We both got up early. I jogged down to the STC to get a bus ticket, worrying unnecessarily that the bus might be too crowded and I would miss it. Shortly past seven we went across the street to the unjustly renowned Windmill Bakery for breakfast, because the evening before the girl there told me they open at seven. Wrong again. But they have an excuse: their menu lists two eggs any style for 600 cedis (28 cents), and since a single egg on the street goes for 400, it's probably not worth it for them to wake up. So we go back across the street to the second-floor Family Restaurant, run by an old Lebanese gentleman in Muslim get-up with paintings of naked African women juxtaposed with sayings from the Koran on the walls. When he ran out of nescafe he served us turkish coffee, which was awful. And when a Muslim can't make good coffee, you know you're in a strange land. It was actually an intriguing space with a real north African feel, but we were both preoccupied with our immediate futures, Richard's in Bolgatanga and Burkina Faso, mine getting to Italy that night. The events of the previous evening had convinced Richard that there is nothing in Kumasi worth an interminable bus ride, so it was time for him to head for the airport. We went to the room, packed, checked out, shook hands and went our separate ways. Poor Richard: the Asantahene's palace was absolutely the high point of my stay in Ghana.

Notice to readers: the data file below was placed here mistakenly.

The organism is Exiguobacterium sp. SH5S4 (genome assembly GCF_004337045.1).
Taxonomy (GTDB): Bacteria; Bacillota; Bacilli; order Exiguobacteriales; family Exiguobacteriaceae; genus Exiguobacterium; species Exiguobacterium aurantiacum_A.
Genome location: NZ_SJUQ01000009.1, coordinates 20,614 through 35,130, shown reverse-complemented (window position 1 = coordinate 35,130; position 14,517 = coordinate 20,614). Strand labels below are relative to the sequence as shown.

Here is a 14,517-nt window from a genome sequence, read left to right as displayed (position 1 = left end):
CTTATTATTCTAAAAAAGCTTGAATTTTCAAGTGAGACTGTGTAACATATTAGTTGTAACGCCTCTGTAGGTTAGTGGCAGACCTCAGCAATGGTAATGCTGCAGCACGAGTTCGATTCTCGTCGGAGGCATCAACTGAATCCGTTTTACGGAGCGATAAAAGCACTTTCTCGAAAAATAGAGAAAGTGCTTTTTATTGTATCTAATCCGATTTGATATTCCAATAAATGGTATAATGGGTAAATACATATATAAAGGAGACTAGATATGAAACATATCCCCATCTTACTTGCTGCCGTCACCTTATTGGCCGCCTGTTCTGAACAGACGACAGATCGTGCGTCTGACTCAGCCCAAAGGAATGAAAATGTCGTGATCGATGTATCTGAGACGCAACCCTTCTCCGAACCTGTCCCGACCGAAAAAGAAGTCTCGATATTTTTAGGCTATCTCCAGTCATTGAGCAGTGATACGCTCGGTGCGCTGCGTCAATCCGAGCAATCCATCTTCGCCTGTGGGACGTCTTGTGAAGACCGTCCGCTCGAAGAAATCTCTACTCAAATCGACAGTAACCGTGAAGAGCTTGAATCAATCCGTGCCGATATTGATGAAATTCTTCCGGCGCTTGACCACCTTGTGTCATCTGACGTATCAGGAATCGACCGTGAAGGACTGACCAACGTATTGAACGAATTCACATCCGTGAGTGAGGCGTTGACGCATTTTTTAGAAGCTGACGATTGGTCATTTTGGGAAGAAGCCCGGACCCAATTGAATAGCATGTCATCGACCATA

We enter the house through the study. The guidebook said that many are disappointed that the "palace" is no more than a simple small house. I'm not. By now I'm used to the fact that terminology in Ghana is often irrelevant to function and practice. Moreover, while many of the mundane articles of life on display border on the silly, so does life itself, and the small scale allows you to focus deeply on every small, significant item. In the study we are shown the Asantehene's desk, and his telephone, and in the corner, his filing cabinet with a stack of official documents. There is a bookcase. Although the Ashanti civilization is quite sophisticated and has a very long history, and although the importance of communication is evident in the symbols carved everywhere in stools and on speaking staffs, I saw no evidence that they ever had a written language. So I am not surprised, on perusing the titles, that each book, of whatever quality, would be held as equally strange and important. There were several bibles and devotional tracts, books on world history and African history, mostly of Reader's Digest quality, and an exposition by some forgotten English blade-bender on the game of golf. The first floor was mostly devoted to the personal effects of the previous Asantehene, Prempeh II. Various items were scattered over and around genteel furniture. "These are the glasses in which the Asantehene served drinks to his guests." There were many pictures of Prempeh II, a dignified and good-looking gentleman with eyes of calm intelligence, with various foreign and native dignitaries, including a picture of him receiving his knighthood from the English king, and in many captions "K.B.E." was proudly appended to his name. In one room there was a life-size figure of Prempeh II sitting on his throne. When a new king is officially installed, one does not say that he is "enthroned," because the Ashanti man is symbolized by his stool, so one says instead that the king is "enstooled." However, the Asantehene does not sit on a stool, he sits on a large chair, or throne. Go figure. I ask the guide about things relating to Prempeh I. He says we'll get to him later. Upstairs, we go first into a side room devoted to the current Asantehene, Okopu Ware II. Again, there is a life-size wax figure, and a large photograph that I recognized from a postcard, of the king in full ceremonial regalia, with gold dripping down his shoulders. The guide points out two men at either of his arms, and tells us that they are servants, whose sole duty is to lift up the Asantehene's arms, because the gold jewelry he is wearing is so heavy that he can't raise them himself. In a glass museum case is a pair of somewhat ordinary looking sandals, but these are not ordinary, these are worn by the new Asantehene only at an enstooling. I ask a stupid question"when the next Asantehene is enstooled, will these sandals be taken out of the case for the ceremony"because I am struck by the realization that many of the museum pieces we are seeing are living active symbols of a great people. This is a living museum, or not a museum at all. My first glimpse of Prempeh I in the next room was a photograph taken on his way to exile, of a not haughty but truly proud man, taken on a side angle looking up at a head held not defiantly but truly proudly back. (In the next room was a miraculous modern impressionist painting of the golden stool being delivered from heaven to a fortunate Ashanti man.) The image of a white slave-hunter chasing an African through the bush is false. The whites stayed mainly around their castles, and the slaves were brought by rival tribes, such as the Fante, who had captured them to use as trading material. When the international slave trade came to an end by the mid-nineteenth century, however, the British suddenly realized that the Ashanti people in the interior were being left alone in peace, so they had to do something about it, so they moved into the interior to conquer them, and built Fort Kumasi. To add insult to injury, in a despicable provocation deliberately designed to afflict the maximum humiliation, they demanded in tribute the golden stool. When the Ashanti refused, the British arrested Prempeh I, imprisoned him in Elmina Castle for a time, then sent him into exile in the Seychelles. While Prempeh I was in exile, Prempeh's queen mother (whose name I didn't record but which should be enshrined in history) rallied the Ashanti against the insult and besieged the British at the fort, and the war ensued, and, inevitably, unfortunately, the British won, so the Ashanti craftsmen assembled and carved a fake golden stool to give to them. So here's how nice these people are. There is a painting of Elmina Castle. As the very definition of euphemism, the caption reads: "The residence of Asantehene Prempeh I when he visited Elmina Castle en route to the Seychelles." Beside the life-size wax figure of Prempeh I, seated on the throne with full ceremonial regalia, is a crucifix rising two feet from a wooden pedastal with a prominent figure of Christ. Why is it there? Because, while in exile in the Seychelles, Prempeh I converted to the Anglican faith, so the cross is now an official symbol. There were pictures and paintings of this extraordinary woman the queen mother (a position always important in the matrilineal Ashanti hierarchy), both as she was leading the uprising and as a woman of eighty also exiled in the Seychelles. There were also artifacts going further back. Ghana is rich in gold (and the beans that make the world's best chocolate!), the very name Ashanti has something to do with "people of gold," and they had on display the Asantehene's money bags, officially called his "bank," two leather pouches, one with a silver and the other with a gold latch, the former for his silver the latter for all of his gold. Once, the Asantehene sent emissaries to a neighboring tribe, whose chief had the emissaries put to death. So the Ashanti went to war; the inhospitable chief was captured, and now his face rests on the sheath of a sword in the museum in Kumasi. Like the speaking staff, swords too bear symbols of what they are meant to communicate. Like the ceremonial pipe, carved out of metal, not wood, with an impossibly long stem, because it was not smokedwhat was important was the proverb carved on its side. On a porch on the second floor were more ancient articles. Lying casually on a grass-woven chaisse lounge was a golden axe. The guide picked it up, confidently, familiarly, and explained that whenever the Asantehene's private guard would find an Ashanti running from battle, one would strike him on the forehead with this golden axe. Afterward, anyone in the village with a vertical scar running down his forehead would be prohibited from achieving positions of prominence; furthermore, such a man's wife is free to divorce him, and even if she doesn't, another man may come into her bed and sleep with her, and the man cannot complain, because he is no longer a man.